ABA believes that U.S. consumers benefit from a payment system that is secure and reliable and that regulated depository institutions serve as vital stewards, working with federal regulators to support the long-term interests of the system. To maintain long-term reliability and security, strong, uniform standards for direct payment system access are critical.
An efficient payment system allows consumers, businesses and banks to send and receive payment transactions with confidence. That confidence is predicated on transactions being conducted by intermediaries that are subject to full federal regulation and oversight, and that comply with applicable anti‐money laundering and sanctions requirements. This ensures the integrity of the system, but also that consumer protections are uniformly applied. The payments system has performed amazingly well through times of economic stress, but its strength is derived from consistent application of high regulatory and supervisory standards across every endpoint.
Access to Federal Reserve Accounts and Services
ABA supports the transparent vetting and adoption of a uniform policy across the Federal Reserve System that sets forth appropriate criteria for evaluating applications by non-traditional applicants for master account and direct payment system access. As non-banks begin to offer payment products, it is imperative that they comply with the same requirements as banks and are subject to the same comprehensive system of federal regulation and oversight. Entities that do not meet the criteria for direct access to Federal Reserve Bank payment services should be required to offer such services through qualifying depository institutions.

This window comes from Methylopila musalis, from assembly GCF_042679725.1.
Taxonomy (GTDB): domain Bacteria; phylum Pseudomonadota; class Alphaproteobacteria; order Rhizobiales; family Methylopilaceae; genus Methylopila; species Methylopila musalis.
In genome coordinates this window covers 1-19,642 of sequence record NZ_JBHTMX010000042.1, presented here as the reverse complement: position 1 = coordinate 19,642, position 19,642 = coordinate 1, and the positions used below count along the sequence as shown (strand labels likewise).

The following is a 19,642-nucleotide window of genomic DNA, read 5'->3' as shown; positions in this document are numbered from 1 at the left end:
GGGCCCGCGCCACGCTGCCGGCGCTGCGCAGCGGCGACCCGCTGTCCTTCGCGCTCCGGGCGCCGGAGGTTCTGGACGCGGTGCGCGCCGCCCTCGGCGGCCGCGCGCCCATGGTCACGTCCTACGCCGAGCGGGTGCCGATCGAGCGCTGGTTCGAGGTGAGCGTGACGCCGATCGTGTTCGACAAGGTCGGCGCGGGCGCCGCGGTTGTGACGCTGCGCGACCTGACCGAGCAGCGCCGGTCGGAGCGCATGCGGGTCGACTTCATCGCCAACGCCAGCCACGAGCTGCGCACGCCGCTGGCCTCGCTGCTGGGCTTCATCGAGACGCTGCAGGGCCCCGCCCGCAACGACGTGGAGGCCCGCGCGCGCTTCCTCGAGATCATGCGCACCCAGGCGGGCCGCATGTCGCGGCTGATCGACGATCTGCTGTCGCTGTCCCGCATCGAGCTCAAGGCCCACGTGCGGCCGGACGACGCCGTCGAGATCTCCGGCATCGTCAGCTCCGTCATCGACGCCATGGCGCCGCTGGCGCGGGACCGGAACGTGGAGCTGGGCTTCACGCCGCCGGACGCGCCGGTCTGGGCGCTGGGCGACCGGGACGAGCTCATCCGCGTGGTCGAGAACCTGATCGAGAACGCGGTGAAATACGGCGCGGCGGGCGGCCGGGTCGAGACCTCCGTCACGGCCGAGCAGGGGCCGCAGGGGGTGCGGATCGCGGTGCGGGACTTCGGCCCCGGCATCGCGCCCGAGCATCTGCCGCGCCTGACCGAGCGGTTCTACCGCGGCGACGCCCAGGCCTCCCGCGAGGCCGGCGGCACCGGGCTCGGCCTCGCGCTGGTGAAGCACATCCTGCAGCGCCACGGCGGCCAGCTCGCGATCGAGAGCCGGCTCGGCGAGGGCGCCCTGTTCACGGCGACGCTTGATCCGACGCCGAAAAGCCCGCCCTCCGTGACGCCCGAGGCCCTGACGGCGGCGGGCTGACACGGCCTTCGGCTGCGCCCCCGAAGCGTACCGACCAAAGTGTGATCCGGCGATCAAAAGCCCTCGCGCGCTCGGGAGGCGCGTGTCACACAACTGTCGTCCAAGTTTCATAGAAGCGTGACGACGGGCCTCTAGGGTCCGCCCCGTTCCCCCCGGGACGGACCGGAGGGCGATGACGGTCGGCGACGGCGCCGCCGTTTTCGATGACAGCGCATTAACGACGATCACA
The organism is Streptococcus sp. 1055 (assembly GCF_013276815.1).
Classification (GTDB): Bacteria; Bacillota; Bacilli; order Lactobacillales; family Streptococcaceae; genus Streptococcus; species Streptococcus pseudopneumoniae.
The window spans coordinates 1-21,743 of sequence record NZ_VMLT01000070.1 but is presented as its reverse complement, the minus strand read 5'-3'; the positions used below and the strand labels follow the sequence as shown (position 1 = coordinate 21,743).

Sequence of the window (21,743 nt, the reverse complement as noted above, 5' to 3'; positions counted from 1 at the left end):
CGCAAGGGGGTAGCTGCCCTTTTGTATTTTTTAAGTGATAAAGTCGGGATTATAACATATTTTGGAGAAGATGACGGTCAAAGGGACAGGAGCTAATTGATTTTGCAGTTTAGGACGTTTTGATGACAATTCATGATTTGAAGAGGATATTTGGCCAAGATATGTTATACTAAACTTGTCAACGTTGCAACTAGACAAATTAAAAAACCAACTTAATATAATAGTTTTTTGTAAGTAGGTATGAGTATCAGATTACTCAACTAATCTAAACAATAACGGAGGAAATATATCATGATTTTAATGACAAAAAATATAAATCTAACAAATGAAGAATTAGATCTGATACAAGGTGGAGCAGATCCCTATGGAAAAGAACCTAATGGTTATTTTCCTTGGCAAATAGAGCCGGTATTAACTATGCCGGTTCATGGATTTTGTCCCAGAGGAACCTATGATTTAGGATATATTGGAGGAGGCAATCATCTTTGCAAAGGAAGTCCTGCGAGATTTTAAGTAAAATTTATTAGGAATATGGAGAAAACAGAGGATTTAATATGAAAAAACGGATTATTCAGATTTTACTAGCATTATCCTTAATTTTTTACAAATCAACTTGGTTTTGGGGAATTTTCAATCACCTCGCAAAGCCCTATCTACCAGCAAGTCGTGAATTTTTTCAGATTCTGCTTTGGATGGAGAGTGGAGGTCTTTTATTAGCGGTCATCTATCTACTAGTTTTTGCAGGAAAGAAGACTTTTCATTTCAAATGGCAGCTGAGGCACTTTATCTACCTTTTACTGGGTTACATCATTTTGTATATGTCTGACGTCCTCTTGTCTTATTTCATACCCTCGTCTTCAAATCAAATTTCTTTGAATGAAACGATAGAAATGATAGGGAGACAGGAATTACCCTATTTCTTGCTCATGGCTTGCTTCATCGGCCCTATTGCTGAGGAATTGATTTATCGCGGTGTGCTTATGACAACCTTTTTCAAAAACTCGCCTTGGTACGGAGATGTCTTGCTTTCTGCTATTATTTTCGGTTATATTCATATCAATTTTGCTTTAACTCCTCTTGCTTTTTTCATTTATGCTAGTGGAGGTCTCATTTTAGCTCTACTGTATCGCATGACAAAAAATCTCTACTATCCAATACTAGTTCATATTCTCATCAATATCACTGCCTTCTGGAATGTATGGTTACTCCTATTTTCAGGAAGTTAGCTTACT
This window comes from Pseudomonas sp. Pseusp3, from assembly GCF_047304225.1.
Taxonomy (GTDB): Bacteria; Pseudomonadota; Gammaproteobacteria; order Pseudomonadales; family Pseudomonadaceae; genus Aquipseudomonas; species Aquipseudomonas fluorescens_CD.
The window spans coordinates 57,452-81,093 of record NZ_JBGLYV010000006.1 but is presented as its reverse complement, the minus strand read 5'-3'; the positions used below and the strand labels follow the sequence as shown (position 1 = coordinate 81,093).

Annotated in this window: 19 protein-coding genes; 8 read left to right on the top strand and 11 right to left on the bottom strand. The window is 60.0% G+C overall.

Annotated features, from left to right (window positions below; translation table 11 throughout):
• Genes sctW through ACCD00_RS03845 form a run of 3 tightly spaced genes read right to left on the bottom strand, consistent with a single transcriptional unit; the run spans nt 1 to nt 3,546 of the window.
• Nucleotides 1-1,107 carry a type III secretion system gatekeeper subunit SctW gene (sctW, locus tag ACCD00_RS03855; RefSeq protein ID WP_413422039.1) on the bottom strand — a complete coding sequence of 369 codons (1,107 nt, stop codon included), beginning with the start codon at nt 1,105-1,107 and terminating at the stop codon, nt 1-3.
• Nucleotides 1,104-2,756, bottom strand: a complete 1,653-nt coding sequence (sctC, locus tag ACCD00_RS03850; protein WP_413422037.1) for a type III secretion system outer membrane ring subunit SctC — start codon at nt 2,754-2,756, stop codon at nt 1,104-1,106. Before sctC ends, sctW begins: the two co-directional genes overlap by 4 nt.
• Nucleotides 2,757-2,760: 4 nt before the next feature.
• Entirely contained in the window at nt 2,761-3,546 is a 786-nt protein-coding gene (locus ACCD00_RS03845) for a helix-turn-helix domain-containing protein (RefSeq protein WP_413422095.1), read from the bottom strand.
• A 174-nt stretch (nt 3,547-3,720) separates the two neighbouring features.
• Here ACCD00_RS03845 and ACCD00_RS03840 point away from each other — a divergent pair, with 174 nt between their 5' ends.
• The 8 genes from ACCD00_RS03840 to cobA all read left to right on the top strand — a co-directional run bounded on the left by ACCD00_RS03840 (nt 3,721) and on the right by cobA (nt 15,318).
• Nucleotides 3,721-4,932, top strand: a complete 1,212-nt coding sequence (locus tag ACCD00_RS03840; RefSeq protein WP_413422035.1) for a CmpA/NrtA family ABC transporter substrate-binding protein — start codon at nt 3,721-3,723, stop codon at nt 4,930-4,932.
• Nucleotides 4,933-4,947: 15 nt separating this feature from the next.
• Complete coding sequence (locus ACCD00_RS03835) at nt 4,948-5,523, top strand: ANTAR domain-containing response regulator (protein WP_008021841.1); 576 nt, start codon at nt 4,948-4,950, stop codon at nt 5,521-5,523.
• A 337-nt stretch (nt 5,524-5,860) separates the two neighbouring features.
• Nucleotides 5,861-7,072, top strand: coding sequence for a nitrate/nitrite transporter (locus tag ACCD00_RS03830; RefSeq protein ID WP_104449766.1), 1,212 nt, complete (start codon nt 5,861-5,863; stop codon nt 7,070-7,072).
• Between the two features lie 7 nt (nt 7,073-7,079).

ABA supports new technology and business models in banking, but has concern with proposals that would create lower standards for safety, soundness and consumer protection. We support the transparent and thorough vetting, through notice and comment, of changes to OCC policy regarding eligibility for a national bank charter. Non-depository applicants for national bank charters may be called banks, but they will not be subject to consolidated supervision, will not have FDIC oversight, do not fit the definition of “bank” under the Bank Holding Company Act, and may create new opportunities for fraud or money laundering. Further, as non-depositories, special-purpose state charters and non-traditional OCC chartered banks will not be subject to the Community Reinvestment Act, and it is not clear how they might be held to equivalent requirements to meet the needs of low and moderate income Americans. Although innovation in financial products and services is an important priority, a national bank charter grants the bearer significant privileges and responsibilities and the consequences of altering the eligibility for that charter must be considered carefully.
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Senior Vice President, PaymentsContact Steve
Senior Vice President & Senior Counsel, Regulatory Compliance and PolicyContact Nessa
VP, Card Policy Council
Bank Cards, Card Policy, Payment SystemsContact Brian
(202) 663-5470Contact Sarah